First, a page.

Three steps to avoid influencer marketing disaster

influencer marketing disaster

By Kerry Gorgone, {grow} Contributing Columnist

There’s little room for doubt these days that influencer marketing can work. According to a study from Tomoson, businesses earn $6.50 for every $1.00 spent on influencer marketing. Moreover, consumers are 92% more likely to trust peer recommendations over ads, so it makes sense that brands would want to borrow some trust from influencers when addressing their target audiences.

And yet influencer marketing can also go horribly wrong. Several years back, pasta brand Ragu hamfistedly reached out to my friend C.C. Chapman on Twitter in an effort to promote their product to dad bloggers.

Unfortunately, their approach involved blanketing Twitter with @ mentions asking “Do your kids like it when you cook dinner?” The post included a video that was more than a little insulting to dads. The whole campaign was based on the idea that dads can’t make dinner and should use Ragu.

C.C. wrote on his blog about the faux pas, and shared the post far and wide. He wrote a follow-up post, offering Ragu free marketing advice. Finally, C.C. had a call with someone at Ragu’s parent company, Unilever, and wrote one last post about the entire saga. So did Ragu get coverage from its influencer outreach? Absolutely. Just not the kind of coverage they were hoping for.

You want to use influencer marketing, but you’re not sure how to choose the right influencers or how to best work with them, and you’re worried about the risks.

The moral of the story is that you need to choose the right influencers and then work to cultivate a relationship with them—don’t just indiscriminately spam them on social networks hoping to generate buzz. You might get more buzz than you bargained for!

So here are some tips for influencer marketing that will help you to get it right.

First, identify the Right Influencers.

Tools abound for influencer marketing. Here are just a few you can try:

  • GroupHigh for researching who’s influential about specific topics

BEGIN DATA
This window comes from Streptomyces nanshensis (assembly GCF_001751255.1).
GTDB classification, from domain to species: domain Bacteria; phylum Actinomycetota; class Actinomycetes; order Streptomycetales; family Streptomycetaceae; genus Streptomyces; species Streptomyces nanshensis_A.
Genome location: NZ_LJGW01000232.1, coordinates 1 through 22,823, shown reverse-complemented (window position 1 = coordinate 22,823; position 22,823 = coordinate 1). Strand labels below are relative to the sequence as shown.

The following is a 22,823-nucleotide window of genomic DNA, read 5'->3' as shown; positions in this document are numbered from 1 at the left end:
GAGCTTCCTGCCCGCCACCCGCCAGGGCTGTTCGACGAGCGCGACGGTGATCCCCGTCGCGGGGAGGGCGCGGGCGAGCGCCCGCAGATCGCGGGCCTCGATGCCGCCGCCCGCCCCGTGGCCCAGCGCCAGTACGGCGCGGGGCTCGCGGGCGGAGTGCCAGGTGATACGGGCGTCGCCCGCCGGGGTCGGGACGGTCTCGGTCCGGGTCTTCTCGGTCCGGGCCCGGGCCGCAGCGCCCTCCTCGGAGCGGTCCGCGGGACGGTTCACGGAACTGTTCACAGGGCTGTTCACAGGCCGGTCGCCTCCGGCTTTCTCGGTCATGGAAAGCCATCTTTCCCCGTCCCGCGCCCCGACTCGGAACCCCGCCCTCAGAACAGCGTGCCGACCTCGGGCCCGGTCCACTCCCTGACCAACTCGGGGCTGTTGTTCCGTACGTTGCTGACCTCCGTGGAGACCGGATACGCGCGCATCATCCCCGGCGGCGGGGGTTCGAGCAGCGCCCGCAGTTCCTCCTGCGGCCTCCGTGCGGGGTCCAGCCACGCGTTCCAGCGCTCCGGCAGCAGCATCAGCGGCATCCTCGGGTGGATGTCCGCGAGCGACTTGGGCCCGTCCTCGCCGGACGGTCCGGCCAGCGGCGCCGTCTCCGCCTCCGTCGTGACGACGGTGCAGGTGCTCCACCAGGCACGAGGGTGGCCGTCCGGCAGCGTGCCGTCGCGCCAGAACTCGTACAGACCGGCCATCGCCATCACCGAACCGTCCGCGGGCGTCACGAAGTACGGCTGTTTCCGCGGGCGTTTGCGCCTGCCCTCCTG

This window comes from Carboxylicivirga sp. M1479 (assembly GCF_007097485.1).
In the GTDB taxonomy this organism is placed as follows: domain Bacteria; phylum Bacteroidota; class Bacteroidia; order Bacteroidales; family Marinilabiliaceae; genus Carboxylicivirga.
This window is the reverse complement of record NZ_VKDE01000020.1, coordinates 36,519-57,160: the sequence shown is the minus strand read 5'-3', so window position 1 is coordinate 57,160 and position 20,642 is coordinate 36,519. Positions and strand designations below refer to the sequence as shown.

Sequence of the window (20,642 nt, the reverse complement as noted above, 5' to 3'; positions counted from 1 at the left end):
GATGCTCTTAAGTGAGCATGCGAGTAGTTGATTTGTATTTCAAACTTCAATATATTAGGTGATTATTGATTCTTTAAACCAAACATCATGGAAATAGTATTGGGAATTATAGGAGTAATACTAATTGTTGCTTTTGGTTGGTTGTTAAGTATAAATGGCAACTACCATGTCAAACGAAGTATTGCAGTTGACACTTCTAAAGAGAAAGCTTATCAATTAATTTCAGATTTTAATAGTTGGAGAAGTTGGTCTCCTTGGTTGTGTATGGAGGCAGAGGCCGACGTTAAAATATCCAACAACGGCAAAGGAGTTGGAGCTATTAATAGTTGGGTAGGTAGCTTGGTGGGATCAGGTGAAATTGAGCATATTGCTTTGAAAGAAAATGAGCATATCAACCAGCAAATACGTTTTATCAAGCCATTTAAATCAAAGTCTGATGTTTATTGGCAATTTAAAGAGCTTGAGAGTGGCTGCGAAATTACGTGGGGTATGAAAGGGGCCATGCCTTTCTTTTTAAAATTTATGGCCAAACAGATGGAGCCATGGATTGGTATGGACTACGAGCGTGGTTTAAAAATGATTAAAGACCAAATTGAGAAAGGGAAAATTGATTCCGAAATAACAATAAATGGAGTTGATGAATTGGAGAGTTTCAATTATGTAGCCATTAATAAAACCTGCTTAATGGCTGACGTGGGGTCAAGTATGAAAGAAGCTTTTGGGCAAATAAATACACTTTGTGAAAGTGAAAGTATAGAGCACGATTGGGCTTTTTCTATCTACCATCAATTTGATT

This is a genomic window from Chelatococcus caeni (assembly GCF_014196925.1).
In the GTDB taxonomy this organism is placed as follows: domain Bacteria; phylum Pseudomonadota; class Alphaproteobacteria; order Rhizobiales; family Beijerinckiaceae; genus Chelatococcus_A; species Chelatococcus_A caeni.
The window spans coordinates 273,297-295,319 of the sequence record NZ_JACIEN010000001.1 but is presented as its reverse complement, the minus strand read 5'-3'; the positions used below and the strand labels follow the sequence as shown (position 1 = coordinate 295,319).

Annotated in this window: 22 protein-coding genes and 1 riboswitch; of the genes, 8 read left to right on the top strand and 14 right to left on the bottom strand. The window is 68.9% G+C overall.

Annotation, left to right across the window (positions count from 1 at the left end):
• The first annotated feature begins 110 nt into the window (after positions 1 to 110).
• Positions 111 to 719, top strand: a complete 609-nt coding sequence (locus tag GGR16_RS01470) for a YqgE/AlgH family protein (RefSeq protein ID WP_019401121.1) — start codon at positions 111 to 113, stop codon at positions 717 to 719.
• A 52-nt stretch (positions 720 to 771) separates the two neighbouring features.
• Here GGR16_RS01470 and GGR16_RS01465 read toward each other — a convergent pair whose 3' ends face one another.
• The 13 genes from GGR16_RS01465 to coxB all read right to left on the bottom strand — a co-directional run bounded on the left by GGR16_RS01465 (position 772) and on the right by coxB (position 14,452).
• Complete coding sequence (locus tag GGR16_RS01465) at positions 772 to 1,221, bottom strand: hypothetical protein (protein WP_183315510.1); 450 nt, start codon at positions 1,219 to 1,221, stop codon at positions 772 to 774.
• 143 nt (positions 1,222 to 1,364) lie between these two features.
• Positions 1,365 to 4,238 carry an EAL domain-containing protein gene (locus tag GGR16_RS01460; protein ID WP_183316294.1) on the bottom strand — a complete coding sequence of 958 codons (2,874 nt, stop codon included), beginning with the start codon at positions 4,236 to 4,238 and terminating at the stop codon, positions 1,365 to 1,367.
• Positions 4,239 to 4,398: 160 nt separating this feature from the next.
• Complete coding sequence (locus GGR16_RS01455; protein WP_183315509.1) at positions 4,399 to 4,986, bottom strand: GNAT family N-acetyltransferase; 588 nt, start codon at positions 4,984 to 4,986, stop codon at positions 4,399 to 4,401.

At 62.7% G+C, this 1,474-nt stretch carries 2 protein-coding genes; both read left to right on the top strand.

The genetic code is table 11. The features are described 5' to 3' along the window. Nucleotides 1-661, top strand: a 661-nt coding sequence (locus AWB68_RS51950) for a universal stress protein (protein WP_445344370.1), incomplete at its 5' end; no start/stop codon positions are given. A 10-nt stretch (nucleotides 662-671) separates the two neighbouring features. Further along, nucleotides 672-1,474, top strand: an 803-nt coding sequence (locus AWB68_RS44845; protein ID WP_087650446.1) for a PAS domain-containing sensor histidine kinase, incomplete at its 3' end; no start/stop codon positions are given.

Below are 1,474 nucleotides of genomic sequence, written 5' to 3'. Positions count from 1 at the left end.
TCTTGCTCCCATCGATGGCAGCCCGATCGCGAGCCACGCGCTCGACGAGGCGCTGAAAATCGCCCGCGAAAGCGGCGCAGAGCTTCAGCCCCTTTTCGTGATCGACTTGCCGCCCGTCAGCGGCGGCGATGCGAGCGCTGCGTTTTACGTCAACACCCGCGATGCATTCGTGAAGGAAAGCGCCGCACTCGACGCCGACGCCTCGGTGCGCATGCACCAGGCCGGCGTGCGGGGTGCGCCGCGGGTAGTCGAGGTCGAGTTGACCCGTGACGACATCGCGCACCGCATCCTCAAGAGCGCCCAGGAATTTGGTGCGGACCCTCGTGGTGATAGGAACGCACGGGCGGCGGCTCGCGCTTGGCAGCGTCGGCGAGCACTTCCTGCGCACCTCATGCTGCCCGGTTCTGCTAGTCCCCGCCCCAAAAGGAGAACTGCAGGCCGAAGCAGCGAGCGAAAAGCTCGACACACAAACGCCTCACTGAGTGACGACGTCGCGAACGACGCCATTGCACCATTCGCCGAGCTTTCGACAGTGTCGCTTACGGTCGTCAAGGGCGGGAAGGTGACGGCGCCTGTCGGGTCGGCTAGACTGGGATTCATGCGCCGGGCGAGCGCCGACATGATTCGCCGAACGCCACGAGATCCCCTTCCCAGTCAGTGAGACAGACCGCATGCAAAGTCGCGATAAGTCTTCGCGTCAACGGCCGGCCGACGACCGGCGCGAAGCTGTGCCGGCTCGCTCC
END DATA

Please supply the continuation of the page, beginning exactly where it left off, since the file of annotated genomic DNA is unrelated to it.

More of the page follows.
• Followerwonk for researching your followers to identify influencers who are also fans
  • Klout for measuring social influence on specific topics (Don’t rely on this exclusively.)
  • Hootsuite for finding and posting social content and measuring its impact
  • Traackr for planning, implementing and measuring influencer marketing activities

If you can’t afford to use an end-to-end influencer marketing solution, search hashtags on Twitter and Instagram to see who’s talking about relevant topics. You can also do a simple Google search, which is particularly helpful if you’re looking for influencers in a specific geographic area.

So start with some preliminary research. Look for influencers based on whatever criteria you think makes them well suited to your brand. Some things to consider include:

  • Topic(s) of influence (Choose one or two areas that relate to your product or industry.)
  • Preferred social network(s) (Do they align with the ones your target audience uses?)
  • Size of following (But don’t eliminate “micro influencers” who have a smaller but highly engaged follower base.)
  • Other criteria? Male or female? Parents? Into extreme sports? Only you know what’s most relevant.

Tools like GroupHigh and Traackr can help you to make a large list of influencers who might be a good fit, but follow up with some manual research. It takes an actual human to assess whether someone’s personality, tone of voice, and overall vibe align with your brand.

From a practical standpoint, pay attention to the way they engage with their audience. How often do they post? Are they engaged? When people comment, do they respond?